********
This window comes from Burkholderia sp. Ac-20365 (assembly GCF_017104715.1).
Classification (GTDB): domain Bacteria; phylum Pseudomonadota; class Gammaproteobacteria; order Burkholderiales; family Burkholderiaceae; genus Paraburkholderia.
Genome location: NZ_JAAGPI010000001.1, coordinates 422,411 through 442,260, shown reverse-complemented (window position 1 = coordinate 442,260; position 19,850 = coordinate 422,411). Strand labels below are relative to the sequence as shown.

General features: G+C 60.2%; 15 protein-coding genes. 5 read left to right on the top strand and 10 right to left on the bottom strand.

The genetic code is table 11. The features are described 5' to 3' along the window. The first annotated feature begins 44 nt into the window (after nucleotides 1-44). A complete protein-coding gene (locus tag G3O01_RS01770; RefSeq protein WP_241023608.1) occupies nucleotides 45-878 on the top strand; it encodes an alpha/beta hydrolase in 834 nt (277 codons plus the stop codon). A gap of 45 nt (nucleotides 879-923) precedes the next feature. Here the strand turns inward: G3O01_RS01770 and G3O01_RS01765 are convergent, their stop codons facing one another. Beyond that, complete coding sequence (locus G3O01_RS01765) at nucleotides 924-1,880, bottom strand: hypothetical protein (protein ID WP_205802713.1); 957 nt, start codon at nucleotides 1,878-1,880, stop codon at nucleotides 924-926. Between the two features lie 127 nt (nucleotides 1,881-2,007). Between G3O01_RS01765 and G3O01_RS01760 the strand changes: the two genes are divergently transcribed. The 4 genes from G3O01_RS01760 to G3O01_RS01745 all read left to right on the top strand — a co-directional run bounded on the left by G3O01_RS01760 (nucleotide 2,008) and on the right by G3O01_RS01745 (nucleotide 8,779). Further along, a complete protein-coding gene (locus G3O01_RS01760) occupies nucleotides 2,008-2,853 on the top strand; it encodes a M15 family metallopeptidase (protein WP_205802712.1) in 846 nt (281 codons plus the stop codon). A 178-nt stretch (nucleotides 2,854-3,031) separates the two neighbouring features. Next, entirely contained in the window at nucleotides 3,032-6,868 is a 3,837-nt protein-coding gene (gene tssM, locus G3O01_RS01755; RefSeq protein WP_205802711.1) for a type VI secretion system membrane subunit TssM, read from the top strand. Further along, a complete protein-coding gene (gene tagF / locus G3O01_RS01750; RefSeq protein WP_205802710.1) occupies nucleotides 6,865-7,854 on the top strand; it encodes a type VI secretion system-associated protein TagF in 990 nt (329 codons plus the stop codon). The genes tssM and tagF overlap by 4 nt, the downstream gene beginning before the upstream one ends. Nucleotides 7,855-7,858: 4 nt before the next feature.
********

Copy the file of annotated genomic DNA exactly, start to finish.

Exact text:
This window comes from Burkholderia sp. Ac-20365 (assembly GCF_017104715.1).
Classification (GTDB): domain Bacteria; phylum Pseudomonadota; class Gammaproteobacteria; order Burkholderiales; family Burkholderiaceae; genus Paraburkholderia.
Genome location: NZ_JAAGPI010000001.1, coordinates 422,411 through 442,260, shown reverse-complemented (window position 1 = coordinate 442,260; position 19,850 = coordinate 422,411). Strand labels below are relative to the sequence as shown.

General features: G+C 60.2%; 15 protein-coding genes. 5 read left to right on the top strand and 10 right to left on the bottom strand.

The genetic code is table 11. The features are described 5' to 3' along the window. The first annotated feature begins 44 nt into the window (after nucleotides 1-44). A complete protein-coding gene (locus tag G3O01_RS01770; RefSeq protein WP_241023608.1) occupies nucleotides 45-878 on the top strand; it encodes an alpha/beta hydrolase in 834 nt (277 codons plus the stop codon). A gap of 45 nt (nucleotides 879-923) precedes the next feature. Here the strand turns inward: G3O01_RS01770 and G3O01_RS01765 are convergent, their stop codons facing one another. Beyond that, complete coding sequence (locus G3O01_RS01765) at nucleotides 924-1,880, bottom strand: hypothetical protein (protein ID WP_205802713.1); 957 nt, start codon at nucleotides 1,878-1,880, stop codon at nucleotides 924-926. Between the two features lie 127 nt (nucleotides 1,881-2,007). Between G3O01_RS01765 and G3O01_RS01760 the strand changes: the two genes are divergently transcribed. The 4 genes from G3O01_RS01760 to G3O01_RS01745 all read left to right on the top strand — a co-directional run bounded on the left by G3O01_RS01760 (nucleotide 2,008) and on the right by G3O01_RS01745 (nucleotide 8,779). Further along, a complete protein-coding gene (locus G3O01_RS01760) occupies nucleotides 2,008-2,853 on the top strand; it encodes a M15 family metallopeptidase (protein WP_205802712.1) in 846 nt (281 codons plus the stop codon). A 178-nt stretch (nucleotides 2,854-3,031) separates the two neighbouring features. Next, entirely contained in the window at nucleotides 3,032-6,868 is a 3,837-nt protein-coding gene (gene tssM, locus G3O01_RS01755; RefSeq protein WP_205802711.1) for a type VI secretion system membrane subunit TssM, read from the top strand. Further along, a complete protein-coding gene (gene tagF / locus G3O01_RS01750; RefSeq protein WP_205802710.1) occupies nucleotides 6,865-7,854 on the top strand; it encodes a type VI secretion system-associated protein TagF in 990 nt (329 codons plus the stop codon). The genes tssM and tagF overlap by 4 nt, the downstream gene beginning before the upstream one ends. Nucleotides 7,855-7,858: 4 nt before the next feature.